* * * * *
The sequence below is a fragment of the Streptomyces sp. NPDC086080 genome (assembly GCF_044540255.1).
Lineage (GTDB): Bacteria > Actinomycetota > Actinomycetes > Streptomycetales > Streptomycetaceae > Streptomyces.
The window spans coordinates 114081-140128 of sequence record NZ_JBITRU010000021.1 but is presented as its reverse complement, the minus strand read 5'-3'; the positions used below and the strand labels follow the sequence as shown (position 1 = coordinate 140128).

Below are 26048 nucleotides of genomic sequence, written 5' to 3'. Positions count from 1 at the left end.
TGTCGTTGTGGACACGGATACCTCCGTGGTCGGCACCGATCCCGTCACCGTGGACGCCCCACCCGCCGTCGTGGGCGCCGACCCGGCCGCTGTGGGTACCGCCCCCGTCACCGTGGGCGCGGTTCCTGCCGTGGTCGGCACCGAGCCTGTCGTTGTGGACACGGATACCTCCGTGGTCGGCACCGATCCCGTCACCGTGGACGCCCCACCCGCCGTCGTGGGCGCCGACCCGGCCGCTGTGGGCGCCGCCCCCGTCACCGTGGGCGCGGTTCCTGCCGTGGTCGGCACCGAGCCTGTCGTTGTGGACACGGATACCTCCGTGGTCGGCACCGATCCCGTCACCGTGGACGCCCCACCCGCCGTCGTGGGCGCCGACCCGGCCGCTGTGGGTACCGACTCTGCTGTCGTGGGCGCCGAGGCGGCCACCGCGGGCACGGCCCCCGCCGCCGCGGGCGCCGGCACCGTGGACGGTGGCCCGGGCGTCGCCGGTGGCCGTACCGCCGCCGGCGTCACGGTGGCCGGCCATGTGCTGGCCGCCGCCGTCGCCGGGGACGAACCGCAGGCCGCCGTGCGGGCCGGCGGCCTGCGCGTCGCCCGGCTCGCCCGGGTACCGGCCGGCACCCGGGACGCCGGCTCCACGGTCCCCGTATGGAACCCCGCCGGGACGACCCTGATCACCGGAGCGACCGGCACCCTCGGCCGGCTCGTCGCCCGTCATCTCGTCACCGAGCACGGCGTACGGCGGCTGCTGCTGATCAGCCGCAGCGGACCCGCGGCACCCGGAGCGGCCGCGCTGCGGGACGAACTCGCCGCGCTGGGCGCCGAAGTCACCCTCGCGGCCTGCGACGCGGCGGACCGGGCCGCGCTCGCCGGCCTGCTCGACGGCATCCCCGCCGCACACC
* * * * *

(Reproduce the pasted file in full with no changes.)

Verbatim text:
The sequence below is a fragment of the Streptomyces sp. NPDC086080 genome (assembly GCF_044540255.1).
Lineage (GTDB): Bacteria > Actinomycetota > Actinomycetes > Streptomycetales > Streptomycetaceae > Streptomyces.
The window spans coordinates 114081-140128 of sequence record NZ_JBITRU010000021.1 but is presented as its reverse complement, the minus strand read 5'-3'; the positions used below and the strand labels follow the sequence as shown (position 1 = coordinate 140128).

Below are 26048 nucleotides of genomic sequence, written 5' to 3'. Positions count from 1 at the left end.
TGTCGTTGTGGACACGGATACCTCCGTGGTCGGCACCGATCCCGTCACCGTGGACGCCCCACCCGCCGTCGTGGGCGCCGACCCGGCCGCTGTGGGTACCGCCCCCGTCACCGTGGGCGCGGTTCCTGCCGTGGTCGGCACCGAGCCTGTCGTTGTGGACACGGATACCTCCGTGGTCGGCACCGATCCCGTCACCGTGGACGCCCCACCCGCCGTCGTGGGCGCCGACCCGGCCGCTGTGGGCGCCGCCCCCGTCACCGTGGGCGCGGTTCCTGCCGTGGTCGGCACCGAGCCTGTCGTTGTGGACACGGATACCTCCGTGGTCGGCACCGATCCCGTCACCGTGGACGCCCCACCCGCCGTCGTGGGCGCCGACCCGGCCGCTGTGGGTACCGACTCTGCTGTCGTGGGCGCCGAGGCGGCCACCGCGGGCACGGCCCCCGCCGCCGCGGGCGCCGGCACCGTGGACGGTGGCCCGGGCGTCGCCGGTGGCCGTACCGCCGCCGGCGTCACGGTGGCCGGCCATGTGCTGGCCGCCGCCGTCGCCGGGGACGAACCGCAGGCCGCCGTGCGGGCCGGCGGCCTGCGCGTCGCCCGGCTCGCCCGGGTACCGGCCGGCACCCGGGACGCCGGCTCCACGGTCCCCGTATGGAACCCCGCCGGGACGACCCTGATCACCGGAGCGACCGGCACCCTCGGCCGGCTCGTCGCCCGTCATCTCGTCACCGAGCACGGCGTACGGCGGCTGCTGCTGATCAGCCGCAGCGGACCCGCGGCACCCGGAGCGGCCGCGCTGCGGGACGAACTCGCCGCGCTGGGCGCCGAAGTCACCCTCGCGGCCTGCGACGCGGCGGACCGGGCCGCGCTCGCCGGCCTGCTCGACGGCATCCCCGCCGCACACC